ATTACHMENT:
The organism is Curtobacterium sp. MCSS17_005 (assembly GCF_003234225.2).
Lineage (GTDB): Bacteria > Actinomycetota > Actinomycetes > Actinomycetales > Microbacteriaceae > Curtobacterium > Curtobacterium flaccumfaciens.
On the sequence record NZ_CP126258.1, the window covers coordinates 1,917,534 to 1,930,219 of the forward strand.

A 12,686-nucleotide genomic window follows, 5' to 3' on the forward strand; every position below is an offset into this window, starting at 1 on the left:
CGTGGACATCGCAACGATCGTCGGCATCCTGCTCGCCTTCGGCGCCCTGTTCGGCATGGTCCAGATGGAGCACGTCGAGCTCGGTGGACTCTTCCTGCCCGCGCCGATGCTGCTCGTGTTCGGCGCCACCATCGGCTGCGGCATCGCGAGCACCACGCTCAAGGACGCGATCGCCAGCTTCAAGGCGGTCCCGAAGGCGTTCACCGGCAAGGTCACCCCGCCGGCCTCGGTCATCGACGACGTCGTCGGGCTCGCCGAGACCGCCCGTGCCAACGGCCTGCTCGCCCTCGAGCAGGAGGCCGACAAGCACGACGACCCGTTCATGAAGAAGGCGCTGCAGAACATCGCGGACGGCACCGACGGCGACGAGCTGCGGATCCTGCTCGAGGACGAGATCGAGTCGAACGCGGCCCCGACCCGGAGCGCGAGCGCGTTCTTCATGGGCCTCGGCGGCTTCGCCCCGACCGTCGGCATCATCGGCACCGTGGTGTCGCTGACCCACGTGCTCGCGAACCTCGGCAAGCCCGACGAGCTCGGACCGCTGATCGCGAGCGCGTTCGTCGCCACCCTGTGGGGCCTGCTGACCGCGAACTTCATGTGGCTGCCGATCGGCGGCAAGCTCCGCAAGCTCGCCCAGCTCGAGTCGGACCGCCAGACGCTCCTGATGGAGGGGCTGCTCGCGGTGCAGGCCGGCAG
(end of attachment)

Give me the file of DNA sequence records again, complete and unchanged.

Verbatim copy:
The organism is Curtobacterium sp. MCSS17_005 (assembly GCF_003234225.2).
Lineage (GTDB): Bacteria > Actinomycetota > Actinomycetes > Actinomycetales > Microbacteriaceae > Curtobacterium > Curtobacterium flaccumfaciens.
On the sequence record NZ_CP126258.1, the window covers coordinates 1,917,534 to 1,930,219 of the forward strand.

A 12,686-nucleotide genomic window follows, 5' to 3' on the forward strand; every position below is an offset into this window, starting at 1 on the left:
CGTGGACATCGCAACGATCGTCGGCATCCTGCTCGCCTTCGGCGCCCTGTTCGGCATGGTCCAGATGGAGCACGTCGAGCTCGGTGGACTCTTCCTGCCCGCGCCGATGCTGCTCGTGTTCGGCGCCACCATCGGCTGCGGCATCGCGAGCACCACGCTCAAGGACGCGATCGCCAGCTTCAAGGCGGTCCCGAAGGCGTTCACCGGCAAGGTCACCCCGCCGGCCTCGGTCATCGACGACGTCGTCGGGCTCGCCGAGACCGCCCGTGCCAACGGCCTGCTCGCCCTCGAGCAGGAGGCCGACAAGCACGACGACCCGTTCATGAAGAAGGCGCTGCAGAACATCGCGGACGGCACCGACGGCGACGAGCTGCGGATCCTGCTCGAGGACGAGATCGAGTCGAACGCGGCCCCGACCCGGAGCGCGAGCGCGTTCTTCATGGGCCTCGGCGGCTTCGCCCCGACCGTCGGCATCATCGGCACCGTGGTGTCGCTGACCCACGTGCTCGCGAACCTCGGCAAGCCCGACGAGCTCGGACCGCTGATCGCGAGCGCGTTCGTCGCCACCCTGTGGGGCCTGCTGACCGCGAACTTCATGTGGCTGCCGATCGGCGGCAAGCTCCGCAAGCTCGCCCAGCTCGAGTCGGACCGCCAGACGCTCCTGATGGAGGGGCTGCTCGCGGTGCAGGCCGGCAG